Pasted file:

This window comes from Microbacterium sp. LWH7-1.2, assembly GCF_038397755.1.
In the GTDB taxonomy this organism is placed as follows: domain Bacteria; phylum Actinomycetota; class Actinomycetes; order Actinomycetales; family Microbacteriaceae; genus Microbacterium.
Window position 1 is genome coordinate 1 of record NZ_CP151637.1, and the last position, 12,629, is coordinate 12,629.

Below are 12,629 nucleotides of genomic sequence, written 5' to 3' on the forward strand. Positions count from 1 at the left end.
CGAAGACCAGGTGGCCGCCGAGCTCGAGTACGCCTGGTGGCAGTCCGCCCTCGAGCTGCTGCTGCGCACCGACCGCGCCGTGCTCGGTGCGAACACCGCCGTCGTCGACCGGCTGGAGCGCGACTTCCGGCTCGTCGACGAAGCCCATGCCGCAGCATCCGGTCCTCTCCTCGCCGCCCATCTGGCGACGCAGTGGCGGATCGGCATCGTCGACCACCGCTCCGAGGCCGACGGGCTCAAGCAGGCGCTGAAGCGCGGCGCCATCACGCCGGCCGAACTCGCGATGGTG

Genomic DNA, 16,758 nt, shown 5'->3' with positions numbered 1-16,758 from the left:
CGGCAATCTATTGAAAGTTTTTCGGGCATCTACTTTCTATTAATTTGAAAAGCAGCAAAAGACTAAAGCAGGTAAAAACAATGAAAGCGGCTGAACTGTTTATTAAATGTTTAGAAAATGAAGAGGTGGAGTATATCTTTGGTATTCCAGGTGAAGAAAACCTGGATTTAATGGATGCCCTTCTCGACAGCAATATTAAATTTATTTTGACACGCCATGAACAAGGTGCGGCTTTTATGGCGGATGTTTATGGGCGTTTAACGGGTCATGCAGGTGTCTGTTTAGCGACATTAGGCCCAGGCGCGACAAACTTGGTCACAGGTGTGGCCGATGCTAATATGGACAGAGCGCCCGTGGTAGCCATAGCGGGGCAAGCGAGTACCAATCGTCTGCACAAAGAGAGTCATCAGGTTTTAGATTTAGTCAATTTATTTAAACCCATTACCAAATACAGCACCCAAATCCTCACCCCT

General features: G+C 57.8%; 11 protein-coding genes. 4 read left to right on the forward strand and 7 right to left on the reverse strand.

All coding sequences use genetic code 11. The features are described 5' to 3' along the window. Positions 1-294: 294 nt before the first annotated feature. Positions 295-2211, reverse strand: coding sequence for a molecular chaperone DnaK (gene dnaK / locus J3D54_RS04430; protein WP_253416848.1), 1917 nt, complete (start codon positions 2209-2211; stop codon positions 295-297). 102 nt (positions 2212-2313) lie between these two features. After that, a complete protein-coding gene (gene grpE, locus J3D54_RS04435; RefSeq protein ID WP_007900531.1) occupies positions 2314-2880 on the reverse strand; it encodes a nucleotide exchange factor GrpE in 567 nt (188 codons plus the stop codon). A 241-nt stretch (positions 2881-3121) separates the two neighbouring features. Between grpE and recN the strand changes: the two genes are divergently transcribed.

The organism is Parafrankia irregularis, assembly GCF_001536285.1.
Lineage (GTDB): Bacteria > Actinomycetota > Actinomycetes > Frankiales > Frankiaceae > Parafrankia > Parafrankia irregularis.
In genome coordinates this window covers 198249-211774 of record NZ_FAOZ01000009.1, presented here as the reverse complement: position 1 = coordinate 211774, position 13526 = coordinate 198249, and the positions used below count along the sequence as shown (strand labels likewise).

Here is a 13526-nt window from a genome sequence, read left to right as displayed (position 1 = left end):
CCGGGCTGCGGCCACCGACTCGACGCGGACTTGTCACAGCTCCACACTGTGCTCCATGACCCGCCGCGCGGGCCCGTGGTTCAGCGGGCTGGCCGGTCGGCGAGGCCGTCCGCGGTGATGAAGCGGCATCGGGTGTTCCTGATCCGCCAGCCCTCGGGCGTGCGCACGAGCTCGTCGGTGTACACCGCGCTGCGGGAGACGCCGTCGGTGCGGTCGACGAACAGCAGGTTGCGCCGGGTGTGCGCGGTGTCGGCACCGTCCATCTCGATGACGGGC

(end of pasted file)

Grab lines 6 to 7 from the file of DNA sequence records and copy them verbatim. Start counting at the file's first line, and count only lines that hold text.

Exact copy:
Genomic DNA, 16,758 nt, shown 5'->3' with positions numbered 1-16,758 from the left:
CGGCAATCTATTGAAAGTTTTTCGGGCATCTACTTTCTATTAATTTGAAAAGCAGCAAAAGACTAAAGCAGGTAAAAACAATGAAAGCGGCTGAACTGTTTATTAAATGTTTAGAAAATGAAGAGGTGGAGTATATCTTTGGTATTCCAGGTGAAGAAAACCTGGATTTAATGGATGCCCTTCTCGACAGCAATATTAAATTTATTTTGACACGCCATGAACAAGGTGCGGCTTTTATGGCGGATGTTTATGGGCGTTTAACGGGTCATGCAGGTGTCTGTTTAGCGACATTAGGCCCAGGCGCGACAAACTTGGTCACAGGTGTGGCCGATGCTAATATGGACAGAGCGCCCGTGGTAGCCATAGCGGGGCAAGCGAGTACCAATCGTCTGCACAAAGAGAGTCATCAGGTTTTAGATTTAGTCAATTTATTTAAACCCATTACCAAATACAGCACCCAAATCCTCACCCCT